BLOOMINGTON, Ind. — After Christian Watford had hit the game-winning three-pointer spilling the joyous Indiana student body onto the floor, and John Calipari had made it safely to the post-game news conference, he said he was proud of his team.
He was proud of the way they played in a hostile environment.
"And we did it without Terrence Jones," he said. "He absolutely gave us a zero today, and that happens at times. But it's good to know that we can win without him."
Thing is, Kentucky didn't win.
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The Cats shot 68 percent the second half, rallied from a harrowing 10-point deficit with 9:03 left to take the lead, to hold the lead right up to the final second, but ultimately couldn't overcome an affair to forget by their sophomore star.
Why the "zero"?
"You'd have to ask him," said Calipari, but we couldn't since the Portland native wasn't made available in the post-game news conferences.
What did you see?
"I didn't see a whole lot," answered Calipari. "I saw turnovers. I didn't see many rebounds."
In 28 frustrating minutes, Jones attempted a career-low three shots, scored career-low four points, grabbed a career-low one rebound and came within two of matching his career high of eight turnovers as Kentucky lost 73-72.
Didn't we think we were past the point of such a disappearance? Wasn't Jones supposed to be bigger, stronger, faster, more mature, more consistent?
"These guys are not machines, guys," answered Calipari. "They're not computers. They have bad games. You move on. Hopefully he plays better from here on. Maybe five games from now he has another bad game. You try to win without him."
Kentucky did try to win without him. Michael Kidd-Gilchrist was, in Calipari's words, "a beast" with his 18 points and nine rebounds. Marquis Teague shrugged off a nervous first half for a stellar second. Doron Lamb scored a team-high 19.
But Jones entered the game as UK's leading scorer, averaging 15 points and 7.5 rebounds.
In his 46 previous college outings, his rebounds-plus-points-plus-assists total had never been less than 12 — that coming in the first round of last year's NCAA Tournament against Princeton. Jones scored 10 points that day, but was limited to just two rebounds.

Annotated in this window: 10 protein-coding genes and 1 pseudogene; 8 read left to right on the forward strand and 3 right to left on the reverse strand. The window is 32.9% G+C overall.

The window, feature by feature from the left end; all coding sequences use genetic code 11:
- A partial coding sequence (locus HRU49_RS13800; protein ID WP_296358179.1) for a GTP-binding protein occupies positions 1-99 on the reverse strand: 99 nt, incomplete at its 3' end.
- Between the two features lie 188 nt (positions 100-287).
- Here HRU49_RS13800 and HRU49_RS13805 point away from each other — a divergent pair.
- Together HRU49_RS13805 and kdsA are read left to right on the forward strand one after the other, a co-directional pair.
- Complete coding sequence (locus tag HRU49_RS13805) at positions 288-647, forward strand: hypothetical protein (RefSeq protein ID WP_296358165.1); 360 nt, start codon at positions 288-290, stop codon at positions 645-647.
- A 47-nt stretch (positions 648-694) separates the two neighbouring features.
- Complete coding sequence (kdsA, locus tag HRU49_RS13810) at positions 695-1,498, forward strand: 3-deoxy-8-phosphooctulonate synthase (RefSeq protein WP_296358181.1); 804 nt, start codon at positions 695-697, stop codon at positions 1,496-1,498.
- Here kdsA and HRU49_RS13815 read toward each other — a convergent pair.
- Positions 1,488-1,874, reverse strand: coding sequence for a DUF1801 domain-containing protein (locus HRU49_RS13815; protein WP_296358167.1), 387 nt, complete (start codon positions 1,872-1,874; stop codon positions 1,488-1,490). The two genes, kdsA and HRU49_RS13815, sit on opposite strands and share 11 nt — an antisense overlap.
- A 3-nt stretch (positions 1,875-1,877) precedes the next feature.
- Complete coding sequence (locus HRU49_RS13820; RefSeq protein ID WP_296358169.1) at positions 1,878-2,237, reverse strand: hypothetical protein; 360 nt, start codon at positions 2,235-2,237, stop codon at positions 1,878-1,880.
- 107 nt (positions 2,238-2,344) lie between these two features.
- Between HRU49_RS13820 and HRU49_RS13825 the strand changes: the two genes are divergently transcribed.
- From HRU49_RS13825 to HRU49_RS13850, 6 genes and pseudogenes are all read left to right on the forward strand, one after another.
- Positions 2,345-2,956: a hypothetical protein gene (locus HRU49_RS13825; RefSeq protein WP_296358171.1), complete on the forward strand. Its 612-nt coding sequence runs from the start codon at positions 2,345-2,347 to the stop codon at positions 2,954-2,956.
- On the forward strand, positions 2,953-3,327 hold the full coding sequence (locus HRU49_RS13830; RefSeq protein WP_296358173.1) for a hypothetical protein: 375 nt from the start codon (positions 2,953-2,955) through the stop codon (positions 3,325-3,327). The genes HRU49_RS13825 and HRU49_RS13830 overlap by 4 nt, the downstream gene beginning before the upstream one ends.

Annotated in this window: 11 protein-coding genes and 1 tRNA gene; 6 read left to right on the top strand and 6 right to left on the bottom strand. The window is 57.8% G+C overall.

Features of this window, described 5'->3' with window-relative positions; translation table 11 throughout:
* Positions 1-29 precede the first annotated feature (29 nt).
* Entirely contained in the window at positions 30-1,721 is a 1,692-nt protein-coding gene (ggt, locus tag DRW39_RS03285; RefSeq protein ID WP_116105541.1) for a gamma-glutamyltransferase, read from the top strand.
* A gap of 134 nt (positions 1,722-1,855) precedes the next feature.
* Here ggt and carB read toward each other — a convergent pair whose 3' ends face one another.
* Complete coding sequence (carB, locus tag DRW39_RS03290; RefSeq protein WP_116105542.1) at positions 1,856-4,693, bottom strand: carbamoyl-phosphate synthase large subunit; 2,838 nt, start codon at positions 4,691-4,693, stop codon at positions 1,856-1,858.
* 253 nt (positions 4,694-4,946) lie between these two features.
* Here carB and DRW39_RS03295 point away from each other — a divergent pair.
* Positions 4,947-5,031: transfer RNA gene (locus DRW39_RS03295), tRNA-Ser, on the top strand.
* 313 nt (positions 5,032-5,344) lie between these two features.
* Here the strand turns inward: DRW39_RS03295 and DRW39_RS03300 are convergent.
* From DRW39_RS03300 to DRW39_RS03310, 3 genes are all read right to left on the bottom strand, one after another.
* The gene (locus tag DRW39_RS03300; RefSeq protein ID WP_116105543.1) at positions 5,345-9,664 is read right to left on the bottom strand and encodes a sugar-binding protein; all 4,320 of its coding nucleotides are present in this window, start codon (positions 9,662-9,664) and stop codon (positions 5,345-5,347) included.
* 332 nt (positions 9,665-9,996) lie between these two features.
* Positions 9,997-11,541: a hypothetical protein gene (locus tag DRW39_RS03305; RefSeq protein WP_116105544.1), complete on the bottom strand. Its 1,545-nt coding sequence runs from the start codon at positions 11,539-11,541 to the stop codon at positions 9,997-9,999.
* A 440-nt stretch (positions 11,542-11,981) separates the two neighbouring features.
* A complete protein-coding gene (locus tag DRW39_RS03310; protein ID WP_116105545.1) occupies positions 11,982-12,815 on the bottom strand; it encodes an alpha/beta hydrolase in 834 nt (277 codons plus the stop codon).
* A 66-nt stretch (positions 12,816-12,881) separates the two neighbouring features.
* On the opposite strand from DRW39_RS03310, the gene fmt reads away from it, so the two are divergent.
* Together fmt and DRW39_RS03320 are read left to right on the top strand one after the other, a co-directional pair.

This day, he was limited everywhere. First half, his only basket was a jam off a Teague assist with 8:36 left to put UK up 18-14. He had no rebounds. He turned it over five times. Second half, his only basket came on a steal-and-score with 18 minutes left to put the Cats up 35-34. For the game, he took just three shots.
With 17:16 to go, Jones committed his sixth turnover and found a place on Calipari's bench. He was in and out and then back again with 3:14 left just in time to surrender a basket to a driving Watford that made the score 68-65 Indiana.
"That just shows it wasn't his day," Calipari said. "That's when I said, 'That's it. I'm not even going to try you. We gotta try and win this game. I'll deal with you when we get home.'"
The deal is we all have bad days. Unfortunately for Jones, this was a day in which top-ranked Kentucky was playing its first real road game, before a juiced-up crowd in a rivalry matchup. It was a game in which you want veterans to lead, to perform, to produce.
In fact, it was much like UK's first real road game a year ago, at North Carolina. Jones made just three of 17 shots in Chapel Hill, scored but nine points with six rebounds, and was knocked (mocked?) afterward for taking a morning nap before a noon start.
Terrence Jones was a freshman then. He's a sophomore now.
"I'm not mad at him," Calipari said. "The kid had a bad game. You have bad games."
But for Kentucky to win this big game, it needed a bigger game from Terrence Jones.